Two recent Fourth District Court of Appeal cases affirmed the denial of class certification. Kaldenbach v. Mutual of Omaha Life Insurance Co., 178 Cal.App.4th 830 (2009), was one of the first cases to address the California Supreme Court’s decision in the In re Tobacco II Cases, 46 Cal. 4th 298 (2009). Evans v. Lasco Bathware, Inc., 178 Cal.App.4th 1417 (2009), held that differences in damages could be a reason for denying class certification.

In Kaldenbach, the Fourth District Court of Appeal affirmed the trial court’s denial of class certification.  In this case, the plaintiff attempted to certify a class of consumers who purchased so-called “vanishing premium” life insurance policies, claiming that the defendant violated the UCL by misleading them into believing they would eventually not have to pay any premiums for their coverage. The court held that there were individualized inquiries as to whether there was an actual unfair business practice by the defendant.  The defendant sold its policies through independent agents who were not required to attend training, utilize any given sales materials, or adhere to a scripted sales presentation.  The plaintiff attempted to use the California Supreme Court’s recent decision in In re Tobacco II Cases. The Court of Appeal held that the In re Tobacco II Cases could not be used to overcome such individual inquiries because the In re Tobacco II Cases involved “identical misrepresentations and/or nondisclosures by defendants made to the entire class.” Id. at 849.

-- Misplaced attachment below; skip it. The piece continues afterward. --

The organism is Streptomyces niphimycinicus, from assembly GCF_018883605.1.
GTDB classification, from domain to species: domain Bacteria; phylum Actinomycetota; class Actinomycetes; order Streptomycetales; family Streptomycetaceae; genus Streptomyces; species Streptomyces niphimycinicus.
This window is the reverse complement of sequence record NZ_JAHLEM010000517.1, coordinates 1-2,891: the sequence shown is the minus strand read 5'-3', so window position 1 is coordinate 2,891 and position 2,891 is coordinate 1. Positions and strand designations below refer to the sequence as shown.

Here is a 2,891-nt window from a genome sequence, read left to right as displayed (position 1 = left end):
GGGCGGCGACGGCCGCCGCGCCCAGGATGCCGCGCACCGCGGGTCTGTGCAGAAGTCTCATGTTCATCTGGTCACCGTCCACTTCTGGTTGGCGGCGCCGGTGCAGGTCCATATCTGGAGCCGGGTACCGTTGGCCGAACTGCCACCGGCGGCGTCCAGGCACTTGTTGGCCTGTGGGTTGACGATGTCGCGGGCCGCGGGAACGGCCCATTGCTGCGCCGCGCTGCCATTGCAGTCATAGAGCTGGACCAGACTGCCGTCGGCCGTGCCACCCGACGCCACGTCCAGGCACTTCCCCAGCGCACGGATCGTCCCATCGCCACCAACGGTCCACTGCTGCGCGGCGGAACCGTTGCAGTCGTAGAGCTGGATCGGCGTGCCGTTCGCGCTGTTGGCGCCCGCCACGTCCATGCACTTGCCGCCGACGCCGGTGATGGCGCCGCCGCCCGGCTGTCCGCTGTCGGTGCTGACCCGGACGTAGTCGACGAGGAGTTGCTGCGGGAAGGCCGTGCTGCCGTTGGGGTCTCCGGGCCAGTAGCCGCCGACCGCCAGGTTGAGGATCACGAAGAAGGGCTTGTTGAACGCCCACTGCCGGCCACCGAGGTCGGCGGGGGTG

In Evans, the Fourth District Court of Appeal affirmed the trial court’s denial of class certification in a consumer class action. In this case, the plaintiffs owned homes in which shower pans manufactured by the defendant were installed. The plaintiffs claimed the pans were defective and caused damage to their property. The plaintiffs sought recovery on behalf of the class only for the costs of removing and replacing the shower pans and “expressly excluded” any consequential damages caused by the water leakage.

The court held that the class representative was inadequate because the complaint attempted to limit the potential damages sought so as to avoid individualized inquiries.  The court also held that there was substantial evidence to support the finding that the common issue of whether the shower pan was defectively or negligently designed did not predominate “over individualized questions of damages . . . .” Id. at 363.  The court specifically stated, “although a trial court has discretion to permit a class action to proceed where the damages recoverable by the class must necessarily be based on estimations, the trial court equally has discretion to deny certification when it concludes the fact and extent of each member’s injury requires individualized inquiries that defeat predominance.” Id. at 366 (emphasis in original).